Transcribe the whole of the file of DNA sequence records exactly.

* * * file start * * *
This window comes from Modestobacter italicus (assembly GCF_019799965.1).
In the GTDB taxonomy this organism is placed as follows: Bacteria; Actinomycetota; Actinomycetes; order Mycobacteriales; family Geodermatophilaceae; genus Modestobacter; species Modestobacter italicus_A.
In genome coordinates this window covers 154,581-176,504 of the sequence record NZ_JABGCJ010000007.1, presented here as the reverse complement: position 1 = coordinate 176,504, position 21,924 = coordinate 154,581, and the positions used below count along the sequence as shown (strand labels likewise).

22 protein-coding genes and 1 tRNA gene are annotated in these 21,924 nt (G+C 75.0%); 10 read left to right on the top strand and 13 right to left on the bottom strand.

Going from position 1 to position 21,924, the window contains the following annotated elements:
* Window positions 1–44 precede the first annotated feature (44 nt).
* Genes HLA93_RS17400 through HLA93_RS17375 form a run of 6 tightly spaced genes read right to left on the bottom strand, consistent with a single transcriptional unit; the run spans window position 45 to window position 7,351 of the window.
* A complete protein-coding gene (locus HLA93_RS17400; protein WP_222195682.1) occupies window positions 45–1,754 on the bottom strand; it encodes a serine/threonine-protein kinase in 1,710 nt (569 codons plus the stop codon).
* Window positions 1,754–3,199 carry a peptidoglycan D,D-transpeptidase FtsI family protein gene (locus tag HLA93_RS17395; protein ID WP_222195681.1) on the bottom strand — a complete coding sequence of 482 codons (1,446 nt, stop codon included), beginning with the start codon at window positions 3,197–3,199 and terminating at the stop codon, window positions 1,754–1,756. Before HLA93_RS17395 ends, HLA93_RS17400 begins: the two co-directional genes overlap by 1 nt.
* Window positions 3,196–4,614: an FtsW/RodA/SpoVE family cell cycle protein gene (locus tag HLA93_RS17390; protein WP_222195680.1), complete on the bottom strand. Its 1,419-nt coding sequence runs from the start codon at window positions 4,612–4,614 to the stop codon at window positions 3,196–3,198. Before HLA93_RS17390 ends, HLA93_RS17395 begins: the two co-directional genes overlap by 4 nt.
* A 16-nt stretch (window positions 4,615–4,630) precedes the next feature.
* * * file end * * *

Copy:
This window comes from Modestobacter italicus (assembly GCF_019799965.1).
In the GTDB taxonomy this organism is placed as follows: Bacteria; Actinomycetota; Actinomycetes; order Mycobacteriales; family Geodermatophilaceae; genus Modestobacter; species Modestobacter italicus_A.
In genome coordinates this window covers 154,581-176,504 of the sequence record NZ_JABGCJ010000007.1, presented here as the reverse complement: position 1 = coordinate 176,504, position 21,924 = coordinate 154,581, and the positions used below count along the sequence as shown (strand labels likewise).

22 protein-coding genes and 1 tRNA gene are annotated in these 21,924 nt (G+C 75.0%); 10 read left to right on the top strand and 13 right to left on the bottom strand.

Going from position 1 to position 21,924, the window contains the following annotated elements:
* Window positions 1–44 precede the first annotated feature (44 nt).
* Genes HLA93_RS17400 through HLA93_RS17375 form a run of 6 tightly spaced genes read right to left on the bottom strand, consistent with a single transcriptional unit; the run spans window position 45 to window position 7,351 of the window.
* A complete protein-coding gene (locus HLA93_RS17400; protein WP_222195682.1) occupies window positions 45–1,754 on the bottom strand; it encodes a serine/threonine-protein kinase in 1,710 nt (569 codons plus the stop codon).
* Window positions 1,754–3,199 carry a peptidoglycan D,D-transpeptidase FtsI family protein gene (locus tag HLA93_RS17395; protein ID WP_222195681.1) on the bottom strand — a complete coding sequence of 482 codons (1,446 nt, stop codon included), beginning with the start codon at window positions 3,197–3,199 and terminating at the stop codon, window positions 1,754–1,756. Before HLA93_RS17395 ends, HLA93_RS17400 begins: the two co-directional genes overlap by 1 nt.
* Window positions 3,196–4,614: an FtsW/RodA/SpoVE family cell cycle protein gene (locus tag HLA93_RS17390; protein WP_222195680.1), complete on the bottom strand. Its 1,419-nt coding sequence runs from the start codon at window positions 4,612–4,614 to the stop codon at window positions 3,196–3,198. Before HLA93_RS17390 ends, HLA93_RS17395 begins: the two co-directional genes overlap by 4 nt.
* A 16-nt stretch (window positions 4,615–4,630) precedes the next feature.